Mind Matters --June 2005
Written by Ron Sterling, M.D. and Published in Northwest Prime Time Magazine

Caring for Caregivers
by Ron Sterling, M.D. -- June 2005


    Dear Dr. Ron:

      I have a friend at work who seems depressed. She has been calling in sick a lot. She is caring for her parents who are both in their 80s and frail. I think she is on the verge of an emotional meltdown. Our employer is small and has very few resources or flexibility. What can I do to help? -- Signed: Worried About a Caregiver.

    Dear Worried:

      Thank you for writing! And, thank you for your concern for your co-worker. Seventy to 80 percent of primary caregivers for older adults are women. Today's typical female caregiver is middle-aged with two children still at home. Women also make up a majority of the workforce. Both working and non-working women provide about the same amount of caregiving, so those who are working clearly have a much longer list of things to do.

      Research has shown that caregiving employees do not fully inform their employers and employers generally do not adequately recognize the problems that such employees experience. Caregivers often feel that they may not be allowed time off for caregiving, so they call in sick when they need to take time off to assist their loved ones. This can lead to an employee jeopardizing their job due to poor work performance.

      Even though your company may be small and your co-worker may have concerns about divulging what is going on in her life, my recommendation is that she be straightforward with her employer about her situation. It is better to be proactive and seek assistance and understanding from employers as early as possible. When an employee is already moderately depressed, it is very difficult for them to take on the stressful task of talking to a supervisor about their problems.

      Your concern about your co-worker's possible depression is well-placed. I don't want to be an alarmist, but about 20% of caregivers for older adults experience moderate to severe clinical depression. One study revealed that about 40% of former caregivers of a spouse with a form of dementia experienced significant depression up to three years after their spouse had died.

      Caregiving, in and of itself, does not cause depression. However, depending upon an individual's vulnerability to depression, the chronic stress of caregiving, especially for a loved one who may be suffering, can be more than enough to "burn" brain cells. I have written about the link between stress and clinical depression before, but it is worth repeating. Stress increases a chemical factor in the brain called corticotropin releasing factor (CRF). CRF is toxic to brain cells in the hippocampus. It damages dendrites which reduces serotonin levels and impedes information processing.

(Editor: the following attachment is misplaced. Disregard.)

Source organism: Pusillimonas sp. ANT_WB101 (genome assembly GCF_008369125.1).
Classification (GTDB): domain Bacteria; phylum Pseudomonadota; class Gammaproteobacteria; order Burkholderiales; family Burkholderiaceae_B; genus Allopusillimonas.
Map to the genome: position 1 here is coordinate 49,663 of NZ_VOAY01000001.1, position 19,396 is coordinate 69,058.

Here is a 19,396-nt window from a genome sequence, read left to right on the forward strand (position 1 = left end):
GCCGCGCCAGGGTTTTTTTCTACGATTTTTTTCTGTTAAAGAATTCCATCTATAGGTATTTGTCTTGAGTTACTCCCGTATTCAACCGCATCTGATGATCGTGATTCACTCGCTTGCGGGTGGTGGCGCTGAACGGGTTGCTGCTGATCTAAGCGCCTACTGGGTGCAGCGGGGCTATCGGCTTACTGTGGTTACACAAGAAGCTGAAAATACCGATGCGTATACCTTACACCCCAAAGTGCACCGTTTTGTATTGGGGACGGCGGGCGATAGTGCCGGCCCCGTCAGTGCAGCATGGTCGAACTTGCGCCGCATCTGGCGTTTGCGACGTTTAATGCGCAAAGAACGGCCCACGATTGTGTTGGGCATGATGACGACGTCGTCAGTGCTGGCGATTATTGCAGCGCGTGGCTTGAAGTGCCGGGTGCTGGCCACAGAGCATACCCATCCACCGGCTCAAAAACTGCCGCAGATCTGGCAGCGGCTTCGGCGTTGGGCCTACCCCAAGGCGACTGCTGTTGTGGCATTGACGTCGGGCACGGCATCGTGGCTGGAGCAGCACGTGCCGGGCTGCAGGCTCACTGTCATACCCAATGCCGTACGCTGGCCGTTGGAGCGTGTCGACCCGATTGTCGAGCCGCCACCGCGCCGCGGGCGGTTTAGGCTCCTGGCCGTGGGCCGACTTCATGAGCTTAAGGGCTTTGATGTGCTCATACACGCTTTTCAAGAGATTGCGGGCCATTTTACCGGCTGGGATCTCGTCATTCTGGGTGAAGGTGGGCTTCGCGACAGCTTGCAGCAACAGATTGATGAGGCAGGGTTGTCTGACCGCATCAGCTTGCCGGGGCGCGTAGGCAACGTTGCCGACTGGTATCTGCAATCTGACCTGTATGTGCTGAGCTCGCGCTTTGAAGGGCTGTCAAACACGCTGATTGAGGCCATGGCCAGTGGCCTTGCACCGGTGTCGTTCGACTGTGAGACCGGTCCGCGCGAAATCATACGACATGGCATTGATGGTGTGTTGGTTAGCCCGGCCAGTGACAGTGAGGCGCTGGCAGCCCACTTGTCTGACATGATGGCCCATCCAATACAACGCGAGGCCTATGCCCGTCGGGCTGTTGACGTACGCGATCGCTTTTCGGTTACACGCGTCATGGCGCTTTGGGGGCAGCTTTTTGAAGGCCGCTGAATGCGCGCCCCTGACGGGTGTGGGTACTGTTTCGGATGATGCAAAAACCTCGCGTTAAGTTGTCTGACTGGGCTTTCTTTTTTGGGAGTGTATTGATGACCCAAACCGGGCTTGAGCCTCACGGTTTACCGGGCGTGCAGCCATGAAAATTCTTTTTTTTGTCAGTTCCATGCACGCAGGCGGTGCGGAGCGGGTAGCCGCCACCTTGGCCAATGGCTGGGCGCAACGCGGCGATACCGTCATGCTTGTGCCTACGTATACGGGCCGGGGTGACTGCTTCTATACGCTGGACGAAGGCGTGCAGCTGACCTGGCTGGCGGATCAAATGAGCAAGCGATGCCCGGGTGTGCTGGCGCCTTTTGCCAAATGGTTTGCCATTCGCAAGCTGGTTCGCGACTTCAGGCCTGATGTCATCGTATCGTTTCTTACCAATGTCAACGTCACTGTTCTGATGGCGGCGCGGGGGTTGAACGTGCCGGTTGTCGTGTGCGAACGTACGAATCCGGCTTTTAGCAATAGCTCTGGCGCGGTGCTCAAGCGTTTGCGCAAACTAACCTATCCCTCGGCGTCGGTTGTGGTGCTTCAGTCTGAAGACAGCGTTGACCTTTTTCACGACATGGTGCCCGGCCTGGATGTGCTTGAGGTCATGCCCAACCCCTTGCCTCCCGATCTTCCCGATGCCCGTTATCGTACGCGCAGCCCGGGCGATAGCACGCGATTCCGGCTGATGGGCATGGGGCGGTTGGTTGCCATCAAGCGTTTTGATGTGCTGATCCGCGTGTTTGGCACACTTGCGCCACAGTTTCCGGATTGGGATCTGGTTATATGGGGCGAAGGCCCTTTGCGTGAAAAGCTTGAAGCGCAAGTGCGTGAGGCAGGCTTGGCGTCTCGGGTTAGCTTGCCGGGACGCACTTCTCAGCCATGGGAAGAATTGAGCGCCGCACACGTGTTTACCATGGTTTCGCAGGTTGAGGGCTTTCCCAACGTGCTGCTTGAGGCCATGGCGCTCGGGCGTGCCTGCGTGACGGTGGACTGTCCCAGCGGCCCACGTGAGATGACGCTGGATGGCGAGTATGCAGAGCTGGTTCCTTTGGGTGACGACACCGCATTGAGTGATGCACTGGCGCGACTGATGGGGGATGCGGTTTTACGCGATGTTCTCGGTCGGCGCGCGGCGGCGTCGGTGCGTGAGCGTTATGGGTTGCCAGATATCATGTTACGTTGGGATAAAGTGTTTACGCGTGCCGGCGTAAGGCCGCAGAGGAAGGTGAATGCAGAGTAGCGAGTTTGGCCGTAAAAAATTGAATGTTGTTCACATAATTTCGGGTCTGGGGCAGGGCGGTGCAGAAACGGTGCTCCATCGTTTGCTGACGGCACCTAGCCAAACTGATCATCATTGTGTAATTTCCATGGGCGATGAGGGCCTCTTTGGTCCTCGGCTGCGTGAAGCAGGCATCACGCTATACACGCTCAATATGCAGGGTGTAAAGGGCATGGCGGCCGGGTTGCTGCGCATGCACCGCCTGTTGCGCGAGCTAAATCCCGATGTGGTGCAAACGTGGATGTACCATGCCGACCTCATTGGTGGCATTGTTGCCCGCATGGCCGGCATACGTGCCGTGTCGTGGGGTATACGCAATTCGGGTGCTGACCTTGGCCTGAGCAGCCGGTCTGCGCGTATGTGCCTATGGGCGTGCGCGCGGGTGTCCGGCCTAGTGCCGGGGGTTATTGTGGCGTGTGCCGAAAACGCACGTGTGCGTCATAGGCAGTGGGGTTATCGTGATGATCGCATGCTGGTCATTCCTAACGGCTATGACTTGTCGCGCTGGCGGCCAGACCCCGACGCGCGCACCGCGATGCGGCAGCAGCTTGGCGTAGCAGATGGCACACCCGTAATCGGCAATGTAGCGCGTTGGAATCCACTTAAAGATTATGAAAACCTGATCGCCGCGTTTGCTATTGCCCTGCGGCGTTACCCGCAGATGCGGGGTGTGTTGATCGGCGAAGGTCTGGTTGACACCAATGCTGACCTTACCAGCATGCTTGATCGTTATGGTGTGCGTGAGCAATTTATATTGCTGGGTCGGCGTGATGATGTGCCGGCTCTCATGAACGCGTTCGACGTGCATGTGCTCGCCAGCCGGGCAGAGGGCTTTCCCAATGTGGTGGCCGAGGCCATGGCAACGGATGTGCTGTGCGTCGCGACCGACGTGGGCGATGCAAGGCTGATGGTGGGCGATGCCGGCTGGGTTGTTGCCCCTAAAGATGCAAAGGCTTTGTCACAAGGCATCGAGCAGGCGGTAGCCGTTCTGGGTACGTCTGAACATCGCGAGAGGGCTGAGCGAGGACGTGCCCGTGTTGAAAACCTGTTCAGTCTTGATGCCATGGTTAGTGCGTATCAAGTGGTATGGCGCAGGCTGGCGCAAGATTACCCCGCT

Each of us has a different vulnerability to CRF-induced damage based on how much our brain produces a protective chemical called brain-derived neurotrophic factor (BDNF). We each produce different levels of BDNF depending on our genetics and on how much we exercise. Although we each experience the feeling of depression in different ways, the main symptoms that likely indicate a biological basis are two or more weeks of: (1) change in eating habits -- loss of appetite or overeating, (2) sleep disorder -- fragmented sleep or early morning awakening without being able to return to sleep, (3) low energy, (4) loss of interest for typical activities and friends or pervasive sadness, (5) increased irritability, or (6) suicidal ideation. The more symptoms that are present, the more likely the depression has a biological basis.

      Once there are significant signs of a biological basis for depression, appropriate antidepressant medication is often required. We generally cannot think ourselves out of a clinical depression. However, caregivers can help prevent clinical depression by utilizing support services, respite care relief, positive self-talk, and exercise.

      I hope this is helpful. For more information about caring for caregivers, please visit AllAboutCaregiving.org. -- Best wishes, Dr. Ron.

        Author Bio:

        Ron Sterling, M.D. is a 64 year-old General and Geriatric Psychiatrist with a private practice in Seattle. He invites you to e-mail him at with any questions about mental wellness or emotional, relationship, or aging concerns. He is the only person who reads e-mail sent to Dr. Ron. Please be assured that your questions and identities are completely confidential and protected. For more information about Dr. Ron and for resources related to senior mental health, please go to SeniorMentalHealth.org. The content offered through Mind Matters is for information only and is not intended for medical, psychiatric, or psychological diagnosis or treatment. Never disregard professional advice or delay seeking it because of something you have read in this column. Read our Disclaimer. If you wish to understand more about Dr. Sterling's potential biases in health care advocacy, please check his Conflicts of Interest Disclosure Statement

        Thank You for Stopping By!

      Have a great day!


[ Home ] [ What's New ] [ Adult Attention Deficit Disorder ] [ Mind Wise ] [ Age Pride ] [ Mental Wellness ]
[ Humor ] [ Activism ] [ Site Index ] [ Offsite Resources ] [ Other Links ] [ Politics ] [ Style ]
[ Online Help ] [ Biography ] [ Legal Notes ] [ Donations ] [ Contact Us ]

RON STERLING, M.D.
General Psychiatry with Specialization in Adult Attention Deficit Disorder
SeniorMentalHealth.org
Phone: 206-784-7842
Send E-mail to Dr. Sterling
Updated October 7, 2007
Copyright 2000-2007. Ron Sterling, M.D. All Rights Reserved.
Terms of Use
Legal Notices
Conflicts of Interest Disclosure Statement